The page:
USP stands for Unique Selling Position. A USP is a statement that explains who you are, uniquely, as a company. It’s your identity, your story and your strengths. Your USP tells your ideal clients what you are all about and why you’re different.
Basically, a good USP (Unique Selling Proposition) takes a solid UVP (unique value position – your uniqueness) and puts it into language that speaks to your ideal client. A UVP describes who you are and the USP tells your market why they should care. It expresses what’s in it for them. A great USP comes from knowing who your customer is, what they want, and what makes them tick. Your products and services are an experience someone is going to have with you and your company. Your ideal clients get excited about the desired outcome. So every part of your selling proposition has to be directly related to that outcome.
A good USP has your potential customers believing they need your product or service because it will change something in their lives (something they’re currently not happy about). When you describe the transformation that will occur, using outcome-oriented words, they will see why your product is valuable and they’ll WANT to buy it!
It’s important to keep in mind that if you don’t consistently let people know what you offer, you’ll have a hard time reaching your ideal clients. But they are out there and they need your product or service. However, every day we’re inundated with emails, blogs, new products and social media messaging. Occasionally, someone or something breaks through all the clutter and we make a purchase. This breakthrough usually comes from a well crafted USP. Base it on the work you’ve done to describe your ideal client and UVP (unique value position).
Remember, in the last lecture we discovered that people typically spend money to combat pain or to pursue pleasure. People are not as interested in the features of what you offer as much as they are in the benefits. The benefits speak to solving problems and getting rid of pain.
Think about what problem your product or solution can fix. Figure out how it drives efficiency in some manner because this is what everybody’s looking for. How can you make their jobs or lives easier? Your potential customer wants to know how you’re going to help them. What does the solution look like, exactly? The more urgent the pain, the more likely it is you’ll be able to offer a compelling solution and the more quickly they will commit to becoming your customer. You want to be able to answer the questions: “Why do we need what you’re offering?” and “What’s the result or outcome if we make this investment with you?”
Lastly, when creating any marketing material, always ask yourself: Am I just providing lip service here or do I have proof of what I’m saying? This is what helps your potential client get off the fence and get on with saying “Yes, I need this and I need it today.” You’ll want to integrate your USP into all your marketing materials, including: advertising and sales copy, business cards, brochures, flyers, signs, phone and sales scripts, letters and postcards, email marketing, websites and all social media activities.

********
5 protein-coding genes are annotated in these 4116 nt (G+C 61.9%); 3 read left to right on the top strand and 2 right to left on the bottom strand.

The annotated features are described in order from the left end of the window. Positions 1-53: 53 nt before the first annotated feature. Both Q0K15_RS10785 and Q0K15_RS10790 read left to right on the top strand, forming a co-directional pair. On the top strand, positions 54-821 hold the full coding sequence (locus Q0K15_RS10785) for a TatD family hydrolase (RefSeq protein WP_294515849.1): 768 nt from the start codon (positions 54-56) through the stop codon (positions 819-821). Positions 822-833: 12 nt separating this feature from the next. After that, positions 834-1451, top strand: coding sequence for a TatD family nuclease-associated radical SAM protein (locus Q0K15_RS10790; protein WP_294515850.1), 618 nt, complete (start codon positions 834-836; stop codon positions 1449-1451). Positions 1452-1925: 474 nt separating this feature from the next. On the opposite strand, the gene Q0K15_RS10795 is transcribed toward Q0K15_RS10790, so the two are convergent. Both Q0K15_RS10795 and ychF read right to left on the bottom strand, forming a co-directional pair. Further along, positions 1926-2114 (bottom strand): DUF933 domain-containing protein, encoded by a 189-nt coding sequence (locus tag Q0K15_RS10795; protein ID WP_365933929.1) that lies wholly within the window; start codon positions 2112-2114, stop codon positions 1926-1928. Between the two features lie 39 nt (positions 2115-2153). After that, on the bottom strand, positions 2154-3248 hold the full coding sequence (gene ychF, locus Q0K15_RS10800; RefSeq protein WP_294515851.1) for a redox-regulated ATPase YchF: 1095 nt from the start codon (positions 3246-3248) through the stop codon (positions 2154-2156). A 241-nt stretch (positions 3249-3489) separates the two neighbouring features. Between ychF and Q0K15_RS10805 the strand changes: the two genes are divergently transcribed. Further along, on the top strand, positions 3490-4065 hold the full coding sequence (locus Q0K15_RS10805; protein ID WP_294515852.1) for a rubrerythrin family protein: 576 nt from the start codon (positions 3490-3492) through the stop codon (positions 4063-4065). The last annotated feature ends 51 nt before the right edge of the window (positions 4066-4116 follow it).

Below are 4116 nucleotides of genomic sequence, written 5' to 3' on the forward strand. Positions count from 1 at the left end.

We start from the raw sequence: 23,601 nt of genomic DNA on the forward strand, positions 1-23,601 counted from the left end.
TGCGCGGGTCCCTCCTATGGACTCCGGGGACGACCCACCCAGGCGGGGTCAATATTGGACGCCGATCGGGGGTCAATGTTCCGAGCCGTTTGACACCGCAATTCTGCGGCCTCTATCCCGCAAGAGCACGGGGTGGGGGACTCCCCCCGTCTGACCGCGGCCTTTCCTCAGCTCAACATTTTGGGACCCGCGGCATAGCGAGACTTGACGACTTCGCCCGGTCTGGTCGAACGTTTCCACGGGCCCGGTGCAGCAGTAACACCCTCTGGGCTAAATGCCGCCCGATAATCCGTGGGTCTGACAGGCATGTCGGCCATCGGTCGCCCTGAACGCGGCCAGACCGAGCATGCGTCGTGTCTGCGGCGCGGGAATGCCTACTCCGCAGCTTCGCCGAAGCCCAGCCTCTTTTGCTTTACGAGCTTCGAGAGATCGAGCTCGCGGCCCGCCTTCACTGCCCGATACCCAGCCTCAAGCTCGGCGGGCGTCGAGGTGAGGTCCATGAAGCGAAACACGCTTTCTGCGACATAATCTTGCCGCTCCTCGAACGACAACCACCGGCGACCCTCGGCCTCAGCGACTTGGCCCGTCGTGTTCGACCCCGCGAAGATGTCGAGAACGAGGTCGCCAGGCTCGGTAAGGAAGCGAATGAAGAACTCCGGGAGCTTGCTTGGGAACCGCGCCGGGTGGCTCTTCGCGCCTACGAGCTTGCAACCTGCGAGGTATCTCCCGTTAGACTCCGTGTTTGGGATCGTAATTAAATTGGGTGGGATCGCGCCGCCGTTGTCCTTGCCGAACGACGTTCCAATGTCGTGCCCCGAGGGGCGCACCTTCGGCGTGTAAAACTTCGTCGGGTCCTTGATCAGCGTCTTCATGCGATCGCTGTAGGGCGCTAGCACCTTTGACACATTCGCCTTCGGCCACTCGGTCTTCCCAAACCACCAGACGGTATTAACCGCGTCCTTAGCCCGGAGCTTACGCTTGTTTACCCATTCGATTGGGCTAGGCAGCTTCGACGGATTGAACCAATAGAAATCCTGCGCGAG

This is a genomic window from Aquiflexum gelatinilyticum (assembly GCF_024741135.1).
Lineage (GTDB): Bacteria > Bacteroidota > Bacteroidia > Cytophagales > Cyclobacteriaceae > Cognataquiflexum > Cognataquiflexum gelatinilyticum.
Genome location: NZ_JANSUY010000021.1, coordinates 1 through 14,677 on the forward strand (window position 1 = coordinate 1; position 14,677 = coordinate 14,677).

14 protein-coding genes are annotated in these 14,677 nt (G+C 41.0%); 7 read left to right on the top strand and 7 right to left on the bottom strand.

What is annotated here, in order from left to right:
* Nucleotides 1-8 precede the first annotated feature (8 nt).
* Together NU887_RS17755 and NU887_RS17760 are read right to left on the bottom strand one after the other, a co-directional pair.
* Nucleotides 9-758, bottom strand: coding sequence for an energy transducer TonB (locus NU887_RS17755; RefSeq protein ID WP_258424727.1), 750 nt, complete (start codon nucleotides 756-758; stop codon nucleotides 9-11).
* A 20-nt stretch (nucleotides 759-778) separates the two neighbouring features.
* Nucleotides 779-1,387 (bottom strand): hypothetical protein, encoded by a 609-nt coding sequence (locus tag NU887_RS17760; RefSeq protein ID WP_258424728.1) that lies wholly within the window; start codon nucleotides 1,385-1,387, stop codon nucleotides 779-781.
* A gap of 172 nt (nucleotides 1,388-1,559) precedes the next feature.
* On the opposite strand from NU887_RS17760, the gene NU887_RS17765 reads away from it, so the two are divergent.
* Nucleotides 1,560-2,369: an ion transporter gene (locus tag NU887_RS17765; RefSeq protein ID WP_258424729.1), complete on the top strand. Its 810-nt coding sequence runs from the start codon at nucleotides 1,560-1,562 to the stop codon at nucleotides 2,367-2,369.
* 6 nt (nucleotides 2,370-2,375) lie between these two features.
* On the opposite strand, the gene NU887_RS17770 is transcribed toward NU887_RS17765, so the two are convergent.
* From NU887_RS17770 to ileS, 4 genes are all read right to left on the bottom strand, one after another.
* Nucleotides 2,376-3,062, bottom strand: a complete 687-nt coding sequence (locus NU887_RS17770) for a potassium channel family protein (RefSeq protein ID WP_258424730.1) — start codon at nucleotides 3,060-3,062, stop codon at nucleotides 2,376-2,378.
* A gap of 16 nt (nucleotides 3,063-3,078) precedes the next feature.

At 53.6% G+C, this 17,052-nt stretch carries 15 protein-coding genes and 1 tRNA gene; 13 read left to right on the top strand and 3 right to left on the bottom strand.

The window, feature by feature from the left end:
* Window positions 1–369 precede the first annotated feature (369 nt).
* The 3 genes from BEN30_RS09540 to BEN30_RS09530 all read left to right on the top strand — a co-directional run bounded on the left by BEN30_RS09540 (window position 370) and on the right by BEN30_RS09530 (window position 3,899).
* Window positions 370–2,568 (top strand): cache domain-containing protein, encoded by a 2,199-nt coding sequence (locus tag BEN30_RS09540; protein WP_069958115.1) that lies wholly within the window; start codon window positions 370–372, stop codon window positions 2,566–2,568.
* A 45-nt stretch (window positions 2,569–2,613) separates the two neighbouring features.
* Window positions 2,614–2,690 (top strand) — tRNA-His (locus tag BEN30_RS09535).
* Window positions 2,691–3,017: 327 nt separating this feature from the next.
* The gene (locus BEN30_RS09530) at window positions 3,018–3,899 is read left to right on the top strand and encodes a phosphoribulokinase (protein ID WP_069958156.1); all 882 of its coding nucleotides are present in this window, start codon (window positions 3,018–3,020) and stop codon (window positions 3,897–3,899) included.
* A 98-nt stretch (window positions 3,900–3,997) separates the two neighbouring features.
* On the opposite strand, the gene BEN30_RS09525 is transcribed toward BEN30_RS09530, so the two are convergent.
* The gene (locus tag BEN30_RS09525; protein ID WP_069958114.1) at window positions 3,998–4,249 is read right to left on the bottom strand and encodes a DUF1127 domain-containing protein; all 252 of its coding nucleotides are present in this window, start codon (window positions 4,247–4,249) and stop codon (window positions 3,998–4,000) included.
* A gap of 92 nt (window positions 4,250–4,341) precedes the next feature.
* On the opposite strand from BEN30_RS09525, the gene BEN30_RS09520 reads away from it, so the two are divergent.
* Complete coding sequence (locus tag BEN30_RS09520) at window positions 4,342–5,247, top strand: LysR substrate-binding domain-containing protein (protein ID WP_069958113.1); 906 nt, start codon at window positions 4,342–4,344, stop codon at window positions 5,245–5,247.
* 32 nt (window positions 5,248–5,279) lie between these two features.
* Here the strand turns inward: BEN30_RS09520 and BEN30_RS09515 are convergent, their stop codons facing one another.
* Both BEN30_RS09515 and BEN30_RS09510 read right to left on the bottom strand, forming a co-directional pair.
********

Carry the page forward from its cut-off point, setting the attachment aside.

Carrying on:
Below is an example of a well-crafted sales script for a shaving company called Harry’s. Notice the result words that are used in this example.
“Harry’s was built out of respect for quality craftsmanship, simple design, modern convenience and most importantly for guys who know they shouldn’t have to overpay for a great shave. Your shave is going to be close, comfortable and best of all, less expensive. The special blades make it easy to trim your sideburns and hard-to-reach places like under your nose. The handle is shaped to fit naturally into your hand making it easier to control and more comfortable to hold. The blade cartridge features a rubber flex hinge that has a perfect balance of elasticity and resistance to help glide more comfortably over the contours of your face”.
Tagline: The shaving company that’s fixing shaving
The purpose of this next exercise is to create a powerful script, one that effectively captures your audience’s attention and business. Go back to your ideal client and UVP work as this is where you determined the emotional benefits and desired outcome from purchasing your products and services.
Your USP can be an effective tool that helps you focus your marketing goals and ensure every piece of marketing collateral you create is consistent, setting you apart from the competition. It’s a good idea to go back to your vision statement, mission statement, business plans and goals when working on your USP. Use all the information we pulled together and keep it handy for your team.
Once you have a working USP, it’s always a good idea to sleep on it, run it by your team, or even create a focus group to measure its impact. It may take several tries, but once you hit the perfect USP, it can be an integral element of your marketing toolbox.